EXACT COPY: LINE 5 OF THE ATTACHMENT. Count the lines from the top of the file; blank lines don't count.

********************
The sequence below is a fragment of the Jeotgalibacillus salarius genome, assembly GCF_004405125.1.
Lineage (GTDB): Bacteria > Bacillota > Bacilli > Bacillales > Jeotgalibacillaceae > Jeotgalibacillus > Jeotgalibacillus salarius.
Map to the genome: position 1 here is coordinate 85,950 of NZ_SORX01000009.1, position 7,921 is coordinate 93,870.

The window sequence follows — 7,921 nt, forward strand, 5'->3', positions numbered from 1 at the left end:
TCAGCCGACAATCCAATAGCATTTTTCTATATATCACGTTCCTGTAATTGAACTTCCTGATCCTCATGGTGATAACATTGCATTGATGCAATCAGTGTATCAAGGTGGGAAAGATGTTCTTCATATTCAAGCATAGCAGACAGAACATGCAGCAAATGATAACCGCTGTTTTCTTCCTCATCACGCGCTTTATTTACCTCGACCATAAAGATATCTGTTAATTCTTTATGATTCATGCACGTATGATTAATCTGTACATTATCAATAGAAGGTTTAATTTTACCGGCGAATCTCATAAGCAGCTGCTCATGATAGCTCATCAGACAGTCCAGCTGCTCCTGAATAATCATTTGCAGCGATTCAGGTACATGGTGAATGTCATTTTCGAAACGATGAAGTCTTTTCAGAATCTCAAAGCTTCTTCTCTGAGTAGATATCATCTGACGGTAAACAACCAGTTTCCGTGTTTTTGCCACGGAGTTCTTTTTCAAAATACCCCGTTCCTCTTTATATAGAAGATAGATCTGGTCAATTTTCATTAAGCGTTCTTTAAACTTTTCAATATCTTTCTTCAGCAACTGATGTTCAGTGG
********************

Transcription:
TCAGCCGACAATCCAATAGCATTTTTCTATATATCACGTTCCTGTAATTGAACTTCCTGATCCTCATGGTGATAACATTGCATTGATGCAATCAGTGTATCAAGGTGGGAAAGATGTTCTTCATATTCAAGCATAGCAGACAGAACATGCAGCAAATGATAACCGCTGTTTTCTTCCTCATCACGCGCTTTATTTACCTCGACCATAAAGATATCTGTTAATTCTTTATGATTCATGCACGTATGATTAATCTGTACATTATCAATAGAAGGTTTAATTTTACCGGCGAATCTCATAAGCAGCTGCTCATGATAGCTCATCAGACAGTCCAGCTGCTCCTGAATAATCATTTGCAGCGATTCAGGTACATGGTGAATGTCATTTTCGAAACGATGAAGTCTTTTCAGAATCTCAAAGCTTCTTCTCTGAGTAGATATCATCTGACGGTAAACAACCAGTTTCCGTGTTTTTGCCACGGAGTTCTTTTTCAAAATACCCCGTTCCTCTTTATATAGAAGATAGATCTGGTCAATTTTCATTAAGCGTTCTTTAAACTTTTCAATATCTTTCTTCAGCAACTGATGTTCAGTGG